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Dear Doctor:

I am pestered by bad thoughts and feelings from the past. How can I desensitize my past and live more in the present?

Dear Bothered:

In some strange way, we are enablers of our own bad feelings. I guess that, as long as we feel bad, we think that there is a chance of undoing some awful event in the past. We think that we can step back in time.

Also, giving up bad feelings means (in part, at least) giving up one's identity. We think that who we are is defined by awful things that happened to us. If we get rid of our bad feelings, who are we? This is a frightful question.

This restlessness of the mind comes from a feeling of being defective and a fear that other people can see it. You continuously test how you look to other people. You are fussy about your appearance. A term for this testing is self-consciousness.

Step #1 is to acknowledge the irreversibility of bad events. They seem to be alive, because they are connected to the present by the continuity of time, but they are, in truth, over and done with.

Because "the present" is just a continuously moving line between the future and the past, it is too brief to hold meaning. Creating a bridge across this moving line are memory, which looks backwards, and intention, which looks forwards. Memory and intention are necessary to make "the present" long enough to hold meaning. When some unwanted thought or feeling appears that is connected with the past, it is necessary, for the sake of sanity, to recognize it as a memory - "That is a memory."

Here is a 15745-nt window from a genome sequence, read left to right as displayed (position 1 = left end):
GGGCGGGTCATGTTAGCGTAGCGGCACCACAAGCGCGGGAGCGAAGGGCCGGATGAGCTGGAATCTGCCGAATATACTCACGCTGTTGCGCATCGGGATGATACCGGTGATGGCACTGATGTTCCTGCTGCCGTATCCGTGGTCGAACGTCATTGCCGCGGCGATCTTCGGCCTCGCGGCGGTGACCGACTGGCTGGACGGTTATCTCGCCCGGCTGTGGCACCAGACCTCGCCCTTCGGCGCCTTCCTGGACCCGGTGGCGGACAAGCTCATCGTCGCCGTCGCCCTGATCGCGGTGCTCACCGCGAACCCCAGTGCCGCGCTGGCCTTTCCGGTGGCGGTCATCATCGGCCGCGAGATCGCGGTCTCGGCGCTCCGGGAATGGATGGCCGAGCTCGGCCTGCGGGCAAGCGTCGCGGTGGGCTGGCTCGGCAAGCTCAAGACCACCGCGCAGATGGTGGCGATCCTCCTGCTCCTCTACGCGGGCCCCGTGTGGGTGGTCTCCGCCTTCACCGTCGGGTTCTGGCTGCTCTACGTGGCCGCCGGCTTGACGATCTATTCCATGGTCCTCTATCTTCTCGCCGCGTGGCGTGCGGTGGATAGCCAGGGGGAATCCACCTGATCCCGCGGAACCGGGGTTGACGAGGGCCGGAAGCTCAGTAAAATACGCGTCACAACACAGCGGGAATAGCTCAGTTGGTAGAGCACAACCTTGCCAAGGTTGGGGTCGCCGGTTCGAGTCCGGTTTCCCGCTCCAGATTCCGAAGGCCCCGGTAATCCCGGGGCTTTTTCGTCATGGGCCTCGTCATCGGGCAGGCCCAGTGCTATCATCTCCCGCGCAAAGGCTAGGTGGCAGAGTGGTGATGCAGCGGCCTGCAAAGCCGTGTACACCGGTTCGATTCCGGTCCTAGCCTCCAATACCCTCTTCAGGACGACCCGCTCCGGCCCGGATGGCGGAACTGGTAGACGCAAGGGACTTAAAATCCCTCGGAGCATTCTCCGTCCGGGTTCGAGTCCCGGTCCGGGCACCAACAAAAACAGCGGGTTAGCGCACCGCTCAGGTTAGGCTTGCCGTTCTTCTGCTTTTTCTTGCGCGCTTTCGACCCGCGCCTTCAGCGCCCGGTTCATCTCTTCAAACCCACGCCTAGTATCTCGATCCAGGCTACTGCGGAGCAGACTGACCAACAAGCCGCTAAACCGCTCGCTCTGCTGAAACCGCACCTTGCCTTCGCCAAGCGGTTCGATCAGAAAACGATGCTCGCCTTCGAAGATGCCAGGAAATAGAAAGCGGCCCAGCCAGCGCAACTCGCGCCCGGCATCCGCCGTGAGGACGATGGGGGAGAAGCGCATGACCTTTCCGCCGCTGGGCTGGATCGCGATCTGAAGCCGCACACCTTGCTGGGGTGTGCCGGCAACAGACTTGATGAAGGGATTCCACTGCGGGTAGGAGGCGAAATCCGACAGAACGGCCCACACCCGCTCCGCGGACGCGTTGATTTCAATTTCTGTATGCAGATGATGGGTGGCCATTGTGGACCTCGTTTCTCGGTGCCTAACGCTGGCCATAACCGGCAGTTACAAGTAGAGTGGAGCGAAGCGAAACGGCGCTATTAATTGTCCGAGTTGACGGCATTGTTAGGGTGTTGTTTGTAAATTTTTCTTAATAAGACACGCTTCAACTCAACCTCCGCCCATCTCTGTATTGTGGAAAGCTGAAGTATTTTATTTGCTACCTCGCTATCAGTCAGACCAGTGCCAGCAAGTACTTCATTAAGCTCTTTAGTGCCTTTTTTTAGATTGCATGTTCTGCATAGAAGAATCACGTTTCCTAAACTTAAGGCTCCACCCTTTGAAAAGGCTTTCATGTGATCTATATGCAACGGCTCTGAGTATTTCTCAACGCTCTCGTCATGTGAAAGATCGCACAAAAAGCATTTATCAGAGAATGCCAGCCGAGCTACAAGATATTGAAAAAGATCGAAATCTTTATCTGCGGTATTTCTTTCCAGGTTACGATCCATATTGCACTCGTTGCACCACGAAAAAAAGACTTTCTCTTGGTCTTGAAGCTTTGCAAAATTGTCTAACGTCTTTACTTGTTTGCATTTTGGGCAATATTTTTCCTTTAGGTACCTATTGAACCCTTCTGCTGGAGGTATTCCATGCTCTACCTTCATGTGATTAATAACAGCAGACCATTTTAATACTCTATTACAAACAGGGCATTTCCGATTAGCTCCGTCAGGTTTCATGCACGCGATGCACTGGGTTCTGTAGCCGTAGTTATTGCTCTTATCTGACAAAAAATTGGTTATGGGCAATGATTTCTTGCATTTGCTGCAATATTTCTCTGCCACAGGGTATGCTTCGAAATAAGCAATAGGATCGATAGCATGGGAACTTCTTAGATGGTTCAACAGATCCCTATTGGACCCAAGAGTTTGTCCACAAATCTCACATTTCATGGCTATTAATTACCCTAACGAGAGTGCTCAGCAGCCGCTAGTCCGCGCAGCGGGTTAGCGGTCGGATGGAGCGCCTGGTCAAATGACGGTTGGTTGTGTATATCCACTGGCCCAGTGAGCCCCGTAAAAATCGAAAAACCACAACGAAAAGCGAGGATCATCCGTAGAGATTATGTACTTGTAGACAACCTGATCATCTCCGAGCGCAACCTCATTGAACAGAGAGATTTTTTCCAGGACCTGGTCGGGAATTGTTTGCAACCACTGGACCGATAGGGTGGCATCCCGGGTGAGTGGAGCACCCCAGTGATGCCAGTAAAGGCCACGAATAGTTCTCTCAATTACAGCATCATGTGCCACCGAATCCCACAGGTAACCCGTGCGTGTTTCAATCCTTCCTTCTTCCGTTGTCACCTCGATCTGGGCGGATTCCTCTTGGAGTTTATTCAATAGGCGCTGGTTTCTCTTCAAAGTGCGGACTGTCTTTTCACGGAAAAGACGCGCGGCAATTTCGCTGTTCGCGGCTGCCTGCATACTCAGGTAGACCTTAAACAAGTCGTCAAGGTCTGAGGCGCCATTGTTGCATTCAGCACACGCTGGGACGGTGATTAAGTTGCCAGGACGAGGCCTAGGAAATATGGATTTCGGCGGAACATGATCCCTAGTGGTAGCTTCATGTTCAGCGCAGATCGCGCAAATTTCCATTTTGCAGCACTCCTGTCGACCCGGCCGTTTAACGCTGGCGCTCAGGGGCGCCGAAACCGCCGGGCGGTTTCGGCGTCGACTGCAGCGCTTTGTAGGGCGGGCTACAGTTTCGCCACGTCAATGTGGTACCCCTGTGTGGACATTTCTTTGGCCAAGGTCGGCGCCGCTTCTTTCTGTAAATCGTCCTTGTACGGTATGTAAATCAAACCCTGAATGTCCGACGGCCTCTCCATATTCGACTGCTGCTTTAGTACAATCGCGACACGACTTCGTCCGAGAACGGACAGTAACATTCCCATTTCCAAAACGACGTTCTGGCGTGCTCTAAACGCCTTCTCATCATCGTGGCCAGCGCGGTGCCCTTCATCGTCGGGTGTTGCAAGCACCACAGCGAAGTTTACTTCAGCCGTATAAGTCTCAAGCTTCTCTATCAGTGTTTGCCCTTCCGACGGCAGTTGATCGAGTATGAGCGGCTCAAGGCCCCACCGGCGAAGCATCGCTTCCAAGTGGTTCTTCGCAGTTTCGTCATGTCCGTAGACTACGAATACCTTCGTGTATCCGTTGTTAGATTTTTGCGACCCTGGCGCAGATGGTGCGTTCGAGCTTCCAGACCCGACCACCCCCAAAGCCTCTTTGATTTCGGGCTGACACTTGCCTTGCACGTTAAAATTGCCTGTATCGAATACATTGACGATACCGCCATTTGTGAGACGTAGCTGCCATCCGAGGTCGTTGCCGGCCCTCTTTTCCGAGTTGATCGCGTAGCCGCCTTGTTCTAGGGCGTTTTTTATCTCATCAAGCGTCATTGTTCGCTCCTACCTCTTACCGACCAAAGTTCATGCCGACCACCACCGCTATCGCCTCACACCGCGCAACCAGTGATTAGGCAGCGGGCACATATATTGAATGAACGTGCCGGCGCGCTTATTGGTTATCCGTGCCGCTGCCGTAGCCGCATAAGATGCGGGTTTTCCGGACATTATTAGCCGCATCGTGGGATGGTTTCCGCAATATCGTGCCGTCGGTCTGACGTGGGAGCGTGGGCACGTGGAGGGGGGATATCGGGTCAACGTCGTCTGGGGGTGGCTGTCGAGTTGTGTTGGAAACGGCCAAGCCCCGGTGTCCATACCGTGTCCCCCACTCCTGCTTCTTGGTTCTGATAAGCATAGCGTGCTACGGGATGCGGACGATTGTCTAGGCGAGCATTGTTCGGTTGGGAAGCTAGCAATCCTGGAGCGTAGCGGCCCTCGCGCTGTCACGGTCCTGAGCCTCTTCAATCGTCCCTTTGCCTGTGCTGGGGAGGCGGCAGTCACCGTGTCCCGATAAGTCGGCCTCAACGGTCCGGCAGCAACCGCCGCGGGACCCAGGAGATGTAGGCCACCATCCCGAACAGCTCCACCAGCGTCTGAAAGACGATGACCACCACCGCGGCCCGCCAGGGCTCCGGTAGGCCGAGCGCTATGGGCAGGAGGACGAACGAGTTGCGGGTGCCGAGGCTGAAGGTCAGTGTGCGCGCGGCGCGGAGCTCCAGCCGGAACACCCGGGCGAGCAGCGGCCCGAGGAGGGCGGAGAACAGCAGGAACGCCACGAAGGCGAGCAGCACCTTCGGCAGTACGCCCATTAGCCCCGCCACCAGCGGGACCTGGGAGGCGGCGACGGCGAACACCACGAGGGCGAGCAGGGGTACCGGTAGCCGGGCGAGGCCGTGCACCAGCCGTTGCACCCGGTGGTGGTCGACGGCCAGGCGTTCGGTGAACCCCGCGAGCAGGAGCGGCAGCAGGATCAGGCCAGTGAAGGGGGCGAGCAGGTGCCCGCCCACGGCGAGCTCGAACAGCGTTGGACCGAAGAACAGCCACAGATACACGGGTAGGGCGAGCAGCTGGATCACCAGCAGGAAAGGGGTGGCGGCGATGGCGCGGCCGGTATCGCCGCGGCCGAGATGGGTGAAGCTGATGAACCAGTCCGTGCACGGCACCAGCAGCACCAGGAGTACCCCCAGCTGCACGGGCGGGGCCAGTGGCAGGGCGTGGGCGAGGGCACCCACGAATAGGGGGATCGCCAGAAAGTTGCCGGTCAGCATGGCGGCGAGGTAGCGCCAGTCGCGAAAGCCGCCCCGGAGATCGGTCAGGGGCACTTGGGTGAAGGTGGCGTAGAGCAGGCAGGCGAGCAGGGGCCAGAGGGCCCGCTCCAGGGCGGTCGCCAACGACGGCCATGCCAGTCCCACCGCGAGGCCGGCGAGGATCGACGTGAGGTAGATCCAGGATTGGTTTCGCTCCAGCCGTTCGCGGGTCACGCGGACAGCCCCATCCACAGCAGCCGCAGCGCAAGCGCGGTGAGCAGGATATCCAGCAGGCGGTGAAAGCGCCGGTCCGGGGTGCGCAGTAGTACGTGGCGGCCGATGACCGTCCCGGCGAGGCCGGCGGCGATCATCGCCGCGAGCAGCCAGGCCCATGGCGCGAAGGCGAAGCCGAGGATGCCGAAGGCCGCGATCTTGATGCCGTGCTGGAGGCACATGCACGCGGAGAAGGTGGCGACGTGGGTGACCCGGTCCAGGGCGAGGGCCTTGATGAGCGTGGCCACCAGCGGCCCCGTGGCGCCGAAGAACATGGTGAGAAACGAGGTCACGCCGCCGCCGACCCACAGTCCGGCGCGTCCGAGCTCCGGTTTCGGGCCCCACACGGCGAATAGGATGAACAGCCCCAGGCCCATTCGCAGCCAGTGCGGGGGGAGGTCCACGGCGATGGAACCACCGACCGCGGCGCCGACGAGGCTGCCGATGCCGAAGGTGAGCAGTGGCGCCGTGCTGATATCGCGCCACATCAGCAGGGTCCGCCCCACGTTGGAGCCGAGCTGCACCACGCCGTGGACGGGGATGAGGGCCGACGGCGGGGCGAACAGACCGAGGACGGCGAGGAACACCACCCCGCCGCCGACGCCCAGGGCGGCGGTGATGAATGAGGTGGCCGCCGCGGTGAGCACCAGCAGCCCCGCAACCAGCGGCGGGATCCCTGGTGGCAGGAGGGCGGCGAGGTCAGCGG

If we are obsessed with guiltiness, we are trying to justify our bad behavior. Just as we do when we worry, we go over and over the incident in a vain attempt somehow to make ourselves out to be in the right. The truth is, we can't justify ourselves. We can't change what we have already done. Our only hope is to seek self-forgiveness instead of self-justification.

As Emerson said, "[Every man] must take himself, for better or worse, as his portion." This portion includes everything in the past - the awful happenings along with the awful thoughts and feelings that accompanied them and that still reverberate in the present.

Step #2 is to notice them. We can notice them and name them. If, after a little while, they don't disappear, we can say, "Mercy! Stop! Enough!" Enlisting mercy is getting on our good side.

It might be that you are a particularly sensitive person, naturally. Who are you, then? Answer: you are a very sensitive organism, a self, once upon a time pained by a thousand assaults (physical assaults, punishments, insults, humiliations, disappointments, bad news, etc., etc.). However, as Emerson said, life only avails, not the having lived.

The disadvantages of being this kind of person bring along with the disadvantages the advantages, as well. It might be that you are better attuned to reality than most people.

Useful sayings:


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